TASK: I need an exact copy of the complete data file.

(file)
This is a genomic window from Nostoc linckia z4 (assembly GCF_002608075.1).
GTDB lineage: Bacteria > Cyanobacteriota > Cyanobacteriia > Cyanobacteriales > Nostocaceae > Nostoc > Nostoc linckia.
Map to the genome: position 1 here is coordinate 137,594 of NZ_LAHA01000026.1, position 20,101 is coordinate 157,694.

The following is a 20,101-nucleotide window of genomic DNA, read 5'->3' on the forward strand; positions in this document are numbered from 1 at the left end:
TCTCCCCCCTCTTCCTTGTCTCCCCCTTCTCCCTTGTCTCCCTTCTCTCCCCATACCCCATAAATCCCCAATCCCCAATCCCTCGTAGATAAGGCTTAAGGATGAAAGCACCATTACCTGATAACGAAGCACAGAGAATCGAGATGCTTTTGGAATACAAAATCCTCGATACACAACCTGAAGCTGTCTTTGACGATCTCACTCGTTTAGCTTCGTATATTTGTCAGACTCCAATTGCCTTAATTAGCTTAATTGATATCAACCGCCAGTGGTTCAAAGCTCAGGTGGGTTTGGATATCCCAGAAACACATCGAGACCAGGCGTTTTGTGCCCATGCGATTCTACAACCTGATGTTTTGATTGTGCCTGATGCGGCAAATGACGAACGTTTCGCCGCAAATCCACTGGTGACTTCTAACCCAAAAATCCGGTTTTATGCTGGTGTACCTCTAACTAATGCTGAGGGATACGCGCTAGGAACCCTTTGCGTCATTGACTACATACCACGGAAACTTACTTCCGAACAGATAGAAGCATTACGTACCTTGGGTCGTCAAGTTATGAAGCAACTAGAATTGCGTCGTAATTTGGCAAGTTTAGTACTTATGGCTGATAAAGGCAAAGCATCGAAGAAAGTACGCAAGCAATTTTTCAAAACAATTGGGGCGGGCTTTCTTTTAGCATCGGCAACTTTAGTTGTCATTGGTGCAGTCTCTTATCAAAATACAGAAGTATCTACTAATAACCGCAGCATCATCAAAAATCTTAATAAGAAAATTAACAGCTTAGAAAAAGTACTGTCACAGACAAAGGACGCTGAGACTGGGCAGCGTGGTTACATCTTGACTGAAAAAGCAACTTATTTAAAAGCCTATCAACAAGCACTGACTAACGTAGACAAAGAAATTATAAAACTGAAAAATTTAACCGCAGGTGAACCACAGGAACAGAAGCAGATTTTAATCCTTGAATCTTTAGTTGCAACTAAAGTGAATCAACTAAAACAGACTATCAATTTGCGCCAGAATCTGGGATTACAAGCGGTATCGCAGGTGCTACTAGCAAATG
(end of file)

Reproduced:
This is a genomic window from Nostoc linckia z4 (assembly GCF_002608075.1).
GTDB lineage: Bacteria > Cyanobacteriota > Cyanobacteriia > Cyanobacteriales > Nostocaceae > Nostoc > Nostoc linckia.
Map to the genome: position 1 here is coordinate 137,594 of NZ_LAHA01000026.1, position 20,101 is coordinate 157,694.

The following is a 20,101-nucleotide window of genomic DNA, read 5'->3' on the forward strand; positions in this document are numbered from 1 at the left end:
TCTCCCCCCTCTTCCTTGTCTCCCCCTTCTCCCTTGTCTCCCTTCTCTCCCCATACCCCATAAATCCCCAATCCCCAATCCCTCGTAGATAAGGCTTAAGGATGAAAGCACCATTACCTGATAACGAAGCACAGAGAATCGAGATGCTTTTGGAATACAAAATCCTCGATACACAACCTGAAGCTGTCTTTGACGATCTCACTCGTTTAGCTTCGTATATTTGTCAGACTCCAATTGCCTTAATTAGCTTAATTGATATCAACCGCCAGTGGTTCAAAGCTCAGGTGGGTTTGGATATCCCAGAAACACATCGAGACCAGGCGTTTTGTGCCCATGCGATTCTACAACCTGATGTTTTGATTGTGCCTGATGCGGCAAATGACGAACGTTTCGCCGCAAATCCACTGGTGACTTCTAACCCAAAAATCCGGTTTTATGCTGGTGTACCTCTAACTAATGCTGAGGGATACGCGCTAGGAACCCTTTGCGTCATTGACTACATACCACGGAAACTTACTTCCGAACAGATAGAAGCATTACGTACCTTGGGTCGTCAAGTTATGAAGCAACTAGAATTGCGTCGTAATTTGGCAAGTTTAGTACTTATGGCTGATAAAGGCAAAGCATCGAAGAAAGTACGCAAGCAATTTTTCAAAACAATTGGGGCGGGCTTTCTTTTAGCATCGGCAACTTTAGTTGTCATTGGTGCAGTCTCTTATCAAAATACAGAAGTATCTACTAATAACCGCAGCATCATCAAAAATCTTAATAAGAAAATTAACAGCTTAGAAAAAGTACTGTCACAGACAAAGGACGCTGAGACTGGGCAGCGTGGTTACATCTTGACTGAAAAAGCAACTTATTTAAAAGCCTATCAACAAGCACTGACTAACGTAGACAAAGAAATTATAAAACTGAAAAATTTAACCGCAGGTGAACCACAGGAACAGAAGCAGATTTTAATCCTTGAATCTTTAGTTGCAACTAAAGTGAATCAACTAAAACAGACTATCAATTTGCGCCAGAATCTGGGATTACAAGCGGTATCGCAGGTGCTACTAGCAAATG